1. Choose the right recommenders
2. Provide necessary information and materials
3. Personalize your request email or letter
4. Follow up on your request
5. Express gratitude and keep your recommenders informed
Identify the right recommenders
One of the most critical components of any law school application is a letter of recommendation. It is the way that your chosen professional colleagues, educators, bosses, or others present your abilities, skills, and potential to the law school administration. Therefore, it is crucial that you identify the right recommenders who can articulate your strengths, abilities, and character in the best possible way.
To identify the right recommenders, you should consider looking for people who know your professional and academic abilities well. These people could include former professors, employers, and club or organization advisors. It is vital that you choose someone who has interacted with you in a professional capacity and can offer detailed and specific information about your work performance or academic achievements.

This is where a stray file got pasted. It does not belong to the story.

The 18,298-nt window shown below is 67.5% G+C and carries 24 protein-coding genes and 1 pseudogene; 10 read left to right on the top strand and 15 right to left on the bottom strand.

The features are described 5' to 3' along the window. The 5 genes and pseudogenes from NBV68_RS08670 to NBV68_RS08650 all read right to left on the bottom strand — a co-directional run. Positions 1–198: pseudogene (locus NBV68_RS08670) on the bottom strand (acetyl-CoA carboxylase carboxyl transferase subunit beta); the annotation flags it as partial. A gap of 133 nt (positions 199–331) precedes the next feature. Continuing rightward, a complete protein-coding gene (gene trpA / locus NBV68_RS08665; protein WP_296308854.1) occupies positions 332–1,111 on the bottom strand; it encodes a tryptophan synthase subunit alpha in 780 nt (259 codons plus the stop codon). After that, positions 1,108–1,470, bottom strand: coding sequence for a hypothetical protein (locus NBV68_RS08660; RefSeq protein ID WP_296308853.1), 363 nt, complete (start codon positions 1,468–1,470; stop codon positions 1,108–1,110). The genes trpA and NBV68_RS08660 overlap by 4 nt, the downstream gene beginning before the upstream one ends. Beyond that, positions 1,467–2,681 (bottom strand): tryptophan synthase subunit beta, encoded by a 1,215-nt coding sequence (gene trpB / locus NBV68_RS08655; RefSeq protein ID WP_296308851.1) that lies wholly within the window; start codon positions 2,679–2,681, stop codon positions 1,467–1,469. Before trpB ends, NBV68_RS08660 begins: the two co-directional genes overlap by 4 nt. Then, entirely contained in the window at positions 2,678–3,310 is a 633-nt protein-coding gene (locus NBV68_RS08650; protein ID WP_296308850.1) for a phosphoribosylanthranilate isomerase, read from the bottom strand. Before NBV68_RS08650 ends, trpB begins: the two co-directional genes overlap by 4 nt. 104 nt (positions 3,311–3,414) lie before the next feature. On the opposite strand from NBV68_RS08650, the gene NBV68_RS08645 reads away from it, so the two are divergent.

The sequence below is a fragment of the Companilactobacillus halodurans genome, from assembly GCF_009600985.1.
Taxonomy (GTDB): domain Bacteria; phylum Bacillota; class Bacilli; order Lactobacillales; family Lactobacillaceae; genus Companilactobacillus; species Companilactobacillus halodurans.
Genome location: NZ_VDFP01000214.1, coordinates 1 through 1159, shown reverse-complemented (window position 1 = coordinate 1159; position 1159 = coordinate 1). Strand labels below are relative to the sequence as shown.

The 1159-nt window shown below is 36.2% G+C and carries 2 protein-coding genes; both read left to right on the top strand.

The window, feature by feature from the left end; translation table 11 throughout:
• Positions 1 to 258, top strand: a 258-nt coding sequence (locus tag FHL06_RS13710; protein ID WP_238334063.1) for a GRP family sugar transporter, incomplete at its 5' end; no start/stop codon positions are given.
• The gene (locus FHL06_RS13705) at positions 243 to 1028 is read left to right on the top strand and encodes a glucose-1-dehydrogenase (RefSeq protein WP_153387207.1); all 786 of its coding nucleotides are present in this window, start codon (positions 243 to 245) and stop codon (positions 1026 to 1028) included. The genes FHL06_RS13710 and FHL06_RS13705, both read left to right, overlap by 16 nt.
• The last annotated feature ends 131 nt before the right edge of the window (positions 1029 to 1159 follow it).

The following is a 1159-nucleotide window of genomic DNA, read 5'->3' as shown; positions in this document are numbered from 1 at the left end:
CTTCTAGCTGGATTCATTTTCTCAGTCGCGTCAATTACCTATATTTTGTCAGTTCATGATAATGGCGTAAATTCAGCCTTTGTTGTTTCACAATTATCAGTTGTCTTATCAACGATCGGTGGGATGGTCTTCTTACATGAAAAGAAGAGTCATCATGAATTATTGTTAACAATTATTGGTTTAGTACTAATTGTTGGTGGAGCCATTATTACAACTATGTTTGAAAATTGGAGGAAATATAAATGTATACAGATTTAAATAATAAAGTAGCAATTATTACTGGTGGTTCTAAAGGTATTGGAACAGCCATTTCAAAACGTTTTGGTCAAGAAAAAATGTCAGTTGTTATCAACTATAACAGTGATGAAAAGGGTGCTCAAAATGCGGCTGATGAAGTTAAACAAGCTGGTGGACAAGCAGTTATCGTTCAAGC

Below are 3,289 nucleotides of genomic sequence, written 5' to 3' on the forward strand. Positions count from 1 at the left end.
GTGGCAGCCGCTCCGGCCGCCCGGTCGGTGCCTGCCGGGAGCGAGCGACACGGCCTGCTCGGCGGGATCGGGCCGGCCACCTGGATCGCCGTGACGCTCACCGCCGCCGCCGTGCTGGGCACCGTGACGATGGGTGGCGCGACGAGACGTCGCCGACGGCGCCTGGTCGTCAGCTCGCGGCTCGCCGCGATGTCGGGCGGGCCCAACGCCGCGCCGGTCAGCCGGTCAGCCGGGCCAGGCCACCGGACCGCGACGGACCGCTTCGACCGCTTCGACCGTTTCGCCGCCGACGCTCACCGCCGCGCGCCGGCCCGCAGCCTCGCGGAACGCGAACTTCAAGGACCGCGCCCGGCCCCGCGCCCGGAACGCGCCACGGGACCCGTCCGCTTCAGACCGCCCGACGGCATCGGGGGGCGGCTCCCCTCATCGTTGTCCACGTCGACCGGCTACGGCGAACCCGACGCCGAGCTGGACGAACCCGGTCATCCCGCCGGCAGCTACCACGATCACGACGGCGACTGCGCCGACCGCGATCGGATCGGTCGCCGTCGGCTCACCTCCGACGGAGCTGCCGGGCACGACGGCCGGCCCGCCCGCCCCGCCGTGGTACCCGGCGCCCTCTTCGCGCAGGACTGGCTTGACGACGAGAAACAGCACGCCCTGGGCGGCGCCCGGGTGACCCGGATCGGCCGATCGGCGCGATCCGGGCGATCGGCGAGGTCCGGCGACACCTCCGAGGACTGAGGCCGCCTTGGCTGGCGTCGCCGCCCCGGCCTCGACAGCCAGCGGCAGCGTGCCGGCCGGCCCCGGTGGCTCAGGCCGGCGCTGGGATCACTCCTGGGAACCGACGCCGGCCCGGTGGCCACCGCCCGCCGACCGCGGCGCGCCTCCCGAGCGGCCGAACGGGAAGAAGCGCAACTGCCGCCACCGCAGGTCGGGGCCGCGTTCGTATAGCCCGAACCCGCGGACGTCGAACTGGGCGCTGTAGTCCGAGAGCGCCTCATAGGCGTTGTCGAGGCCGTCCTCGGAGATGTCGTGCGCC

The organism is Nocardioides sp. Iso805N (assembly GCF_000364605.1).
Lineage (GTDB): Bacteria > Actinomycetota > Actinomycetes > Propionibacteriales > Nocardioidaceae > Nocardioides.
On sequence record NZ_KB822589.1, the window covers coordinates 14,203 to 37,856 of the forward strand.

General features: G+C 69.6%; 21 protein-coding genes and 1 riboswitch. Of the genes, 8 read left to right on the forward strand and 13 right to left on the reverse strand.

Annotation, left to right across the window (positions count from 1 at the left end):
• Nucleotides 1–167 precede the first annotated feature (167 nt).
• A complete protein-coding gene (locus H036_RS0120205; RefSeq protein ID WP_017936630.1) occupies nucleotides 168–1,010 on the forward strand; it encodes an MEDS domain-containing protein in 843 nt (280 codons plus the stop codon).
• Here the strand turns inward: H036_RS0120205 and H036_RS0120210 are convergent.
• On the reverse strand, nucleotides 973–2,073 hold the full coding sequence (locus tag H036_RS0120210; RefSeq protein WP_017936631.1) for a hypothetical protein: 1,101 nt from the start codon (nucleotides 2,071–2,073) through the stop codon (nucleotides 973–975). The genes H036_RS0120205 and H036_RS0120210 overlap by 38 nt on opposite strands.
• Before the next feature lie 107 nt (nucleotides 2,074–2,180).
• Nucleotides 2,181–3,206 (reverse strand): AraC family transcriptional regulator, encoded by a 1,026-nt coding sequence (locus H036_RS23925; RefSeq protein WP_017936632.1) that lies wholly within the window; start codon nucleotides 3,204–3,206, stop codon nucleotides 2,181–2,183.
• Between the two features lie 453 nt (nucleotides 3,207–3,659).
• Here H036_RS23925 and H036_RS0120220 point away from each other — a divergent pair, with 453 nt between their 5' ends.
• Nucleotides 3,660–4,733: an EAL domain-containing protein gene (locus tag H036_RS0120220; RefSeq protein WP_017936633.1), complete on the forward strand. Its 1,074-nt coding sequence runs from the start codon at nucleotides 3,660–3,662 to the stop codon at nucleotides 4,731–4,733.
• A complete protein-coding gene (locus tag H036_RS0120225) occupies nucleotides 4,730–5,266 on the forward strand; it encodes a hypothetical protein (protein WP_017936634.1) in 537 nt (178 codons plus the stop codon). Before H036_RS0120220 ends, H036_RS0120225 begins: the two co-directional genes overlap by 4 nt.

You should also consider your recommenders’ positions and roles within their field and the law profession. A letter from someone with a prestigious position in their field or the legal profession carries greater weight than a letter from someone less experienced or unknown. While you can have a letter of recommendation from someone who is not in the legal profession, it’s still recommended to choose someone who is familiar with the legal profession and can speak to your potential in that area.
Furthermore, it’s essential to choose someone who can write well and who has a good command of the English language. A letter that contains typos or grammatical errors is not a good reflection of your potential or your recommender’s professionalism.
Finally, choose someone who you are confident will write a strong letter of recommendation. It’s okay to ask potential recommenders if they feel comfortable writing a strong letter on your behalf. If they do not feel confident, it’s better to choose a different person than to have a weak recommendation that may harm your application’s chances.